Leukemia represents the most frequent malignancy in children and teenagers and is common in adults as well. Over the past four decades, the development of therapeutic options has greatly improved the prognosis of patients with leukemia reaching 5 year disease-free survival rates of ~70% for children and ~45% for adults. Despite its relatively favorable overall prognosis, leukemia remains one of the leading causes of person-years of life lost in the US (362,000 years in 2006; National Center of Health Statistics), which is attributed to the high incidence of leukemia in children. In 2008, the California Cancer Registry expected 3,655 patients with newly diagnosed leukemia and at total of 2,185 death resulting from fatal leukemia. In addition, ~23,300 Californians lived with leukemia in 2008, which highlights that leukemia remains a frequent and life-threatening disease in the State of California despite substantial clinical progress. Here we propose the development of a fundamentally novel treatment approach for leukemia that is directed at leukemia stem cells. While current treatment approaches effectively diminish the bulk of proliferating leukemia cells, they fail to eradicate the rare leukemia stem cells, which give rise to drug-resistance and recurrence of the disease. We propose a dual targeting approach which combines targeted therapy of the leukemia-causing oncogene and the newly discovered leukemia stem cell survival factor BCL6. The power of this new therapy approach will be tested in clinical trials to be started in the State of California.
Progress Report: 

Year 1

During the past reporting period (months 18-24 of this grant), we have made progress towards all three milestones. Major progress in Milestone 1 was made by identifying 391 compounds in 10 lead classes that will be developed further in a secondary fragment-based screen. While the goal of identifying lead class compounds with BCL6 inhibitory activity has already been met, we propose to run a secondary, fragment-based screen to refine the existing lead compounds and prioritize a small number for cell-based validation in Milestone 2. The success in Milestone 1 was based on computational modeling, HTS of 200,000 compounds and Fragment-based drug discovery (FBDD). For Milestone 2, we have successfully established POC analysis tools for validation of the ability of compounds to bind the BCL6 lateral groove and already produced 300 mg of BCL6-BTB domain protein needed for biochemical binding assays. Progress in Milestone 2 is based on surface plasmon resonance (SPR) and nuclear magnetic resonance (NMR) assays. In the coming months, we will use crystallographic fragment screening using a subset of our fragment library in addition to SPR and NMR, since crystallographic fragment screens have been shown to yield complimentary hits. For Milestone 3, we have now set up a reliable method to measure disease-modifying activity of BCL6-inhibitory compounds based on a newly generated knockin BCL6 reporter mouse model, in which transcriptional activation of the endogenous BCL6 promoter drives expression of mCherry. This addresses a main caveat of these measurements was that they were strongly influenced by the copy number of lentivector integrations. The BCL6fl/+-mCherry knockin BCL6 reporter system will provide a stable platform to study BCL6-expressing leukemia cells and effects of BCL6 small molecule inhibitors on survival and proliferation on BCL6-dependent leukemia cell populations. This will be a key requirement to measure disease-modifying activity of inhibitory compounds in large-scale assays in Milestone 3. Other requirements (e.g. leukemia xenografts) are already in place.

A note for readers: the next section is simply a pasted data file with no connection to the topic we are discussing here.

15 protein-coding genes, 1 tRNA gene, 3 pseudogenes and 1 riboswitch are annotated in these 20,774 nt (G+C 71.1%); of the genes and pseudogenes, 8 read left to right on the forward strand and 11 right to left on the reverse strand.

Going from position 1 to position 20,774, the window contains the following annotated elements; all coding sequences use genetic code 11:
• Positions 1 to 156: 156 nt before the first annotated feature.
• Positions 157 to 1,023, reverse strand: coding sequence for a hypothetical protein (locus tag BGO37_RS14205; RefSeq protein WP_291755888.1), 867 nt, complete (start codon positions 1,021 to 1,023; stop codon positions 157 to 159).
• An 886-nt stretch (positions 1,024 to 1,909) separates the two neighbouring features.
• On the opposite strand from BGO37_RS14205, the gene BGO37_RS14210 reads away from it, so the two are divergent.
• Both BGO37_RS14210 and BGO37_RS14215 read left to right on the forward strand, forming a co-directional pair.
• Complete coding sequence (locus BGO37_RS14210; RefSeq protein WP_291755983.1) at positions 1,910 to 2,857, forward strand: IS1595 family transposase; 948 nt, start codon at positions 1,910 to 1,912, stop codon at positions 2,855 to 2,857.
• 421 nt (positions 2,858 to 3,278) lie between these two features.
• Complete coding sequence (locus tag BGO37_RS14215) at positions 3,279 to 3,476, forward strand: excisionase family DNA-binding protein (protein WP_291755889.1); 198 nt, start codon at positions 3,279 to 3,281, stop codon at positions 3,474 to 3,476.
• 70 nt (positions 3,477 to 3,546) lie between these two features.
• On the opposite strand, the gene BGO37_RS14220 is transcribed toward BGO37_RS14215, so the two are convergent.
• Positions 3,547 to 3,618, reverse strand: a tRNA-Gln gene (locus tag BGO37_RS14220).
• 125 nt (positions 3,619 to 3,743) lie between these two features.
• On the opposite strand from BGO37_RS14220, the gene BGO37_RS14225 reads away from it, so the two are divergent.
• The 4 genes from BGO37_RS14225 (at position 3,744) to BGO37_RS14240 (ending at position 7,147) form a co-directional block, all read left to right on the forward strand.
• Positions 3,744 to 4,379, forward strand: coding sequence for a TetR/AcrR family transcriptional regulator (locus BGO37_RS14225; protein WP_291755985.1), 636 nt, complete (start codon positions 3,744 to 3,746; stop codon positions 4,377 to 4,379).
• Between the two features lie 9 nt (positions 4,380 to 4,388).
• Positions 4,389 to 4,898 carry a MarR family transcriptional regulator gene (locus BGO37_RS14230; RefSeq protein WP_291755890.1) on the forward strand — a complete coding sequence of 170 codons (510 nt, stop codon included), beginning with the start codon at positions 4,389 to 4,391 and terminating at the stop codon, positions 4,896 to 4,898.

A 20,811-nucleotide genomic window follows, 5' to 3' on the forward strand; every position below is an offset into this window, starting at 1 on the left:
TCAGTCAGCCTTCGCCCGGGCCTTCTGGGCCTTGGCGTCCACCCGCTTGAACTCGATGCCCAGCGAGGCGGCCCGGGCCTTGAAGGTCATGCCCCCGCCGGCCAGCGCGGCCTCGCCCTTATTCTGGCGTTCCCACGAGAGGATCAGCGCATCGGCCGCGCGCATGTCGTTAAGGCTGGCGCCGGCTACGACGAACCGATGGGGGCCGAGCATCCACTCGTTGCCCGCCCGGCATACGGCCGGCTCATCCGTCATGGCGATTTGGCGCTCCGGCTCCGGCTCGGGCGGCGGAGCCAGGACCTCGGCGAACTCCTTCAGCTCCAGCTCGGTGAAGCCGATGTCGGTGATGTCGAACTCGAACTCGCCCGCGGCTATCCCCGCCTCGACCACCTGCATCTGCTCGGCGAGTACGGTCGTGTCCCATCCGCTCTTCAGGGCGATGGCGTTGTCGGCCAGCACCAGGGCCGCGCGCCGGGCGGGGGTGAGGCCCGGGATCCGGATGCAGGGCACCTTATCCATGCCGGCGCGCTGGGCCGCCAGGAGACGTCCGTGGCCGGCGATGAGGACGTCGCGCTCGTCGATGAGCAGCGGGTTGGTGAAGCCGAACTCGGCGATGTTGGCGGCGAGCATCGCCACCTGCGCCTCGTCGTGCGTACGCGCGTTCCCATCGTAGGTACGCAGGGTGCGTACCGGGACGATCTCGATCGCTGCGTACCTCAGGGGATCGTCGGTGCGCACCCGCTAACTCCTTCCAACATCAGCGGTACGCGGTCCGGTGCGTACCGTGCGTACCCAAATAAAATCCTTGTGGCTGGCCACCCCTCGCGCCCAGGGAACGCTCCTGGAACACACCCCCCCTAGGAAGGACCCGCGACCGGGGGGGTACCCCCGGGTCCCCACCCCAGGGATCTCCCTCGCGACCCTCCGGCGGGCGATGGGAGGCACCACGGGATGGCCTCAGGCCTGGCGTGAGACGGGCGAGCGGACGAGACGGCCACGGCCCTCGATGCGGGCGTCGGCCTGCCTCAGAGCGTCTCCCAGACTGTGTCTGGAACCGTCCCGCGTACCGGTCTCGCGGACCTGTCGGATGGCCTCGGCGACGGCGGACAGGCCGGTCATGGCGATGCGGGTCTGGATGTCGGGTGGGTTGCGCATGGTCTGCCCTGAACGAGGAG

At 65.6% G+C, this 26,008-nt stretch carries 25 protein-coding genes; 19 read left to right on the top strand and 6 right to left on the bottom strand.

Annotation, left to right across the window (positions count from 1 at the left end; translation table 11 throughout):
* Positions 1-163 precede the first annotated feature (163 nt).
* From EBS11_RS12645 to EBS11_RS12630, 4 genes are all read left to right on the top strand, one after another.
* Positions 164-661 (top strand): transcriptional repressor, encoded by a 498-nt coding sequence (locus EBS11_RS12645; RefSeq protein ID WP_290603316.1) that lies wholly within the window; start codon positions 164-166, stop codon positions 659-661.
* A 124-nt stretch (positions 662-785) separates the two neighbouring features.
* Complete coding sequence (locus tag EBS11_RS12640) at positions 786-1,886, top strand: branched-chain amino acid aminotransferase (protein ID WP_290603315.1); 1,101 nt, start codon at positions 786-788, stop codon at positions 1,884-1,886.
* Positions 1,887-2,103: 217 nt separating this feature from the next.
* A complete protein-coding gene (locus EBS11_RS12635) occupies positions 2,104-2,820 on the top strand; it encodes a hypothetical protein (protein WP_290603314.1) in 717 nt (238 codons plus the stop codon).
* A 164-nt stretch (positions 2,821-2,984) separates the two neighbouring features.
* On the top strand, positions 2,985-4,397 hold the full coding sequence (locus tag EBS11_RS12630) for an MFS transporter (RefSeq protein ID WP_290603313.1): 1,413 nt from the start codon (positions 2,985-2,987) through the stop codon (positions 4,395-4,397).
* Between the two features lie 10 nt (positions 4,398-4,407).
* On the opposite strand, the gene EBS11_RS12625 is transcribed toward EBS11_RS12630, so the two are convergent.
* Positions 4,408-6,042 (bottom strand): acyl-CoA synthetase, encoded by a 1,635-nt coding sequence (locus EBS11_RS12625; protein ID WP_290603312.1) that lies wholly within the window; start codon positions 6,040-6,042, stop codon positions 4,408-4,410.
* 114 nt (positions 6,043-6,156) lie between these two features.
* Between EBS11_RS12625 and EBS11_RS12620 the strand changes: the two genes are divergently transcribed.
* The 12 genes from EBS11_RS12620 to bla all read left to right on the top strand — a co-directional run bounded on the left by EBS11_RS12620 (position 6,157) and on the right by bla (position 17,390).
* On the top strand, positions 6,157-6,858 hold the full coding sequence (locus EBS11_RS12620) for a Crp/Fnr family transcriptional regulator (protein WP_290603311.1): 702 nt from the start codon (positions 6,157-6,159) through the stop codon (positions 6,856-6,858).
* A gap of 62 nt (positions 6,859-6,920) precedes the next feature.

© 2013 California Institute for Regenerative Medicine